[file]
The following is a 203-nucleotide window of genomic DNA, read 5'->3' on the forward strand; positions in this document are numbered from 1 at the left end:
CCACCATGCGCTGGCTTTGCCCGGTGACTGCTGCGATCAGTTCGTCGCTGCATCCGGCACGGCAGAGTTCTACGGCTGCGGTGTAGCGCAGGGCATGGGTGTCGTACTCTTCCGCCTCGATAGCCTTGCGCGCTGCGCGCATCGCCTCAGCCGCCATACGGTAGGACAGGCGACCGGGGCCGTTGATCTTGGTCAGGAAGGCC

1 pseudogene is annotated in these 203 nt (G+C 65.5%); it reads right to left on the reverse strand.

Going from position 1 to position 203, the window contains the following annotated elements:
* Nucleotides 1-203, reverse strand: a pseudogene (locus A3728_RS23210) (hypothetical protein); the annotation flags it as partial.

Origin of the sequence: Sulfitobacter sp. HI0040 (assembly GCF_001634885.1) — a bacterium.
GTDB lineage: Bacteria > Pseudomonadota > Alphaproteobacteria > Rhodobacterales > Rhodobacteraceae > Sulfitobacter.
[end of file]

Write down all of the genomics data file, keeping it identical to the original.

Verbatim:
The following is a 203-nucleotide window of genomic DNA, read 5'->3' on the forward strand; positions in this document are numbered from 1 at the left end:
CCACCATGCGCTGGCTTTGCCCGGTGACTGCTGCGATCAGTTCGTCGCTGCATCCGGCACGGCAGAGTTCTACGGCTGCGGTGTAGCGCAGGGCATGGGTGTCGTACTCTTCCGCCTCGATAGCCTTGCGCGCTGCGCGCATCGCCTCAGCCGCCATACGGTAGGACAGGCGACCGGGGCCGTTGATCTTGGTCAGGAAGGCC

1 pseudogene is annotated in these 203 nt (G+C 65.5%); it reads right to left on the reverse strand.

Going from position 1 to position 203, the window contains the following annotated elements:
* Nucleotides 1-203, reverse strand: a pseudogene (locus A3728_RS23210) (hypothetical protein); the annotation flags it as partial.

Origin of the sequence: Sulfitobacter sp. HI0040 (assembly GCF_001634885.1) — a bacterium.
GTDB lineage: Bacteria > Pseudomonadota > Alphaproteobacteria > Rhodobacterales > Rhodobacteraceae > Sulfitobacter.